“So we aren’t any closer to unification than we were in Einstein’s time?” the historian asked.
Feynman grew angry. “It’s a crazy question! … We’re certainly closer. We know more. And if there’s a finite amount to be known, we obviously must be closer to having the knowledge, okay? I don’t know how to make this into a sensible question…. It’s all so stupid. All these interviews are always so damned useless.”
He rose from his desk and walked out the door and down the corridor, drumming his knuckles along the wall. The writer heard him shout, just before he disappeared: “It’s goddamned useless to talk about these things! It’s a complete waste of time! The history of these things is nonsense! You’re trying to make something difficult and complicated out of something that’s simple and beautiful.”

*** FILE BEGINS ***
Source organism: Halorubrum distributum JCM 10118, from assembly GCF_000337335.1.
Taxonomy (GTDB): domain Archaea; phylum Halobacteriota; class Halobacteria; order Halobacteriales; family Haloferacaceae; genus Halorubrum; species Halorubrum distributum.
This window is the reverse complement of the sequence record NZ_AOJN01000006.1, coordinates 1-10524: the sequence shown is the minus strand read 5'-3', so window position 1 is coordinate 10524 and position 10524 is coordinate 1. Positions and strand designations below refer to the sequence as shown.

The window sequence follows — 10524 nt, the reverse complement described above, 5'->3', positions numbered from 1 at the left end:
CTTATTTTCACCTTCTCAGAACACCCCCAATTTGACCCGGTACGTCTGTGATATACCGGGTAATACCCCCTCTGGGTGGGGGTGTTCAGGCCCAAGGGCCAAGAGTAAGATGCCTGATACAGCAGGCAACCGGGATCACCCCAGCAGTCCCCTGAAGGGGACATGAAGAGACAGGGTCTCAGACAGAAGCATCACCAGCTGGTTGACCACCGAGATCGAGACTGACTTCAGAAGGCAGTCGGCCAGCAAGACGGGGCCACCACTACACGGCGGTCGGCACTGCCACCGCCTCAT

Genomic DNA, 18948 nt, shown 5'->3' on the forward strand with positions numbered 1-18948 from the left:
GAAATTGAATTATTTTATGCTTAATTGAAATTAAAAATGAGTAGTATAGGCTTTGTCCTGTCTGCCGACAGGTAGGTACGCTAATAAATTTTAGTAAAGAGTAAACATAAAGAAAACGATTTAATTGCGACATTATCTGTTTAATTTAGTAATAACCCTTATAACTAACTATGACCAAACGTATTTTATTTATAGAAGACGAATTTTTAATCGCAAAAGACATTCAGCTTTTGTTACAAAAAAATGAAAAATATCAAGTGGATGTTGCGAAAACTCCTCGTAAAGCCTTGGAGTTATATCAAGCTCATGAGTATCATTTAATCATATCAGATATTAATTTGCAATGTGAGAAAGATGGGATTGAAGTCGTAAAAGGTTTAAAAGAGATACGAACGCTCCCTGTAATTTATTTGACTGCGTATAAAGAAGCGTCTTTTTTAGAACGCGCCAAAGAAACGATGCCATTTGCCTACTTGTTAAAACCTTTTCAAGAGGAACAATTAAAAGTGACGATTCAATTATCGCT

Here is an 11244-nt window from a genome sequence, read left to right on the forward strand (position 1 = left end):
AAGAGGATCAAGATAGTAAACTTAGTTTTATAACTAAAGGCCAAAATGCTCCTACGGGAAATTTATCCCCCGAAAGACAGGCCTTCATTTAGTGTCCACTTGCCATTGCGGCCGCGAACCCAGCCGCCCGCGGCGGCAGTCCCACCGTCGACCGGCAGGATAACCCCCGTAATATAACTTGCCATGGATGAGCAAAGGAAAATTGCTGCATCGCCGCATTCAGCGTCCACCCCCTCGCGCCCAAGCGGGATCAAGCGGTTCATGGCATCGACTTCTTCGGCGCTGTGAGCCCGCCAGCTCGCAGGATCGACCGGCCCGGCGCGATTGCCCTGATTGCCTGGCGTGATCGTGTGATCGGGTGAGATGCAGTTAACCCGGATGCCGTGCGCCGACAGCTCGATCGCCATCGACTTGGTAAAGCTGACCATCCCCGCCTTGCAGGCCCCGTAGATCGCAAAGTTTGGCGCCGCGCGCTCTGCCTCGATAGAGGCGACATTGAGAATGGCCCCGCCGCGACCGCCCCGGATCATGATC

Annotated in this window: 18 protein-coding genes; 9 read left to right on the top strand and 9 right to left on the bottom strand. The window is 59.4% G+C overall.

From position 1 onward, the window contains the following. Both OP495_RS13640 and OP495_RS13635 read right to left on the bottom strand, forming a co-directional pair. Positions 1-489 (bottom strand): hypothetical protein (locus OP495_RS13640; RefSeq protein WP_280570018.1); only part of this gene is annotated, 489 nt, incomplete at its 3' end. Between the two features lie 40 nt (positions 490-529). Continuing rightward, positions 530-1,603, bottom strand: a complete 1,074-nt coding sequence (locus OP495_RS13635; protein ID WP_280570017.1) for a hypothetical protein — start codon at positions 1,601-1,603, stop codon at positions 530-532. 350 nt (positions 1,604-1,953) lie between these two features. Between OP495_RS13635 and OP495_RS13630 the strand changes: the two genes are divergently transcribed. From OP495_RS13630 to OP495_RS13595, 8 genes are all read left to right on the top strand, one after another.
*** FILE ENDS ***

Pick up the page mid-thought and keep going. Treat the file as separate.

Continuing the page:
Across the hall Murray Gell-Mann looked out of his office. “I see you’ve met Dick,” he said.
— James Gleick, from Genius: the Life and Science of Richard Feynman